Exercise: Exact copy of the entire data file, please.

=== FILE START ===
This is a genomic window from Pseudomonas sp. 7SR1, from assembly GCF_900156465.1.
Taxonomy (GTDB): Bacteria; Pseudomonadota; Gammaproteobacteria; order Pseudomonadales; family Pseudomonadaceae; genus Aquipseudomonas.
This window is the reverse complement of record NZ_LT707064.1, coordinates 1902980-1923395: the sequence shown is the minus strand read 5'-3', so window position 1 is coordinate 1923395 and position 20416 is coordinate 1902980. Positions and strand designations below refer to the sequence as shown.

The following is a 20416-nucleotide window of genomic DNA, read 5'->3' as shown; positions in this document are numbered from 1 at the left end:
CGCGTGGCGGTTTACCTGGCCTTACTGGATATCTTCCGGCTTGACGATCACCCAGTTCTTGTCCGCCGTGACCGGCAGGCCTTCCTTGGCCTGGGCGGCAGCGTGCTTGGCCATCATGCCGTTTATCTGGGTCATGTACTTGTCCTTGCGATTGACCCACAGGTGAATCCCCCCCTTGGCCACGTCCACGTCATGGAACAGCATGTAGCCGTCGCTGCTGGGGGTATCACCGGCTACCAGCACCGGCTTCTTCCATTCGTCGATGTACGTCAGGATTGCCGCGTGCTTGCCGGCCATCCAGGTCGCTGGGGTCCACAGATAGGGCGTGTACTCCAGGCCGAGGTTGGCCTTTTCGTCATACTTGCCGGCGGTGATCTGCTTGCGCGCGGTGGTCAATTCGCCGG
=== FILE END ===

This is a genomic window from Pseudomonas sp. 7SR1, from assembly GCF_900156465.1.
Taxonomy (GTDB): Bacteria; Pseudomonadota; Gammaproteobacteria; order Pseudomonadales; family Pseudomonadaceae; genus Aquipseudomonas.
This window is the reverse complement of record NZ_LT707064.1, coordinates 1902980-1923395: the sequence shown is the minus strand read 5'-3', so window position 1 is coordinate 1923395 and position 20416 is coordinate 1902980. Positions and strand designations below refer to the sequence as shown.

The following is a 20416-nucleotide window of genomic DNA, read 5'->3' as shown; positions in this document are numbered from 1 at the left end:
CGCGTGGCGGTTTACCTGGCCTTACTGGATATCTTCCGGCTTGACGATCACCCAGTTCTTGTCCGCCGTGACCGGCAGGCCTTCCTTGGCCTGGGCGGCAGCGTGCTTGGCCATCATGCCGTTTATCTGGGTCATGTACTTGTCCTTGCGATTGACCCACAGGTGAATCCCCCCCTTGGCCACGTCCACGTCATGGAACAGCATGTAGCCGTCGCTGCTGGGGGTATCACCGGCTACCAGCACCGGCTTCTTCCATTCGTCGATGTACGTCAGGATTGCCGCGTGCTTGCCGGCCATCCAGGTCGCTGGGGTCCACAGATAGGGCGTGTACTCCAGGCCGAGGTTGGCCTTTTCGTCATACTTGCCGGCGGTGATCTGCTTGCGCGCGGTGGTCAATTCGCCGG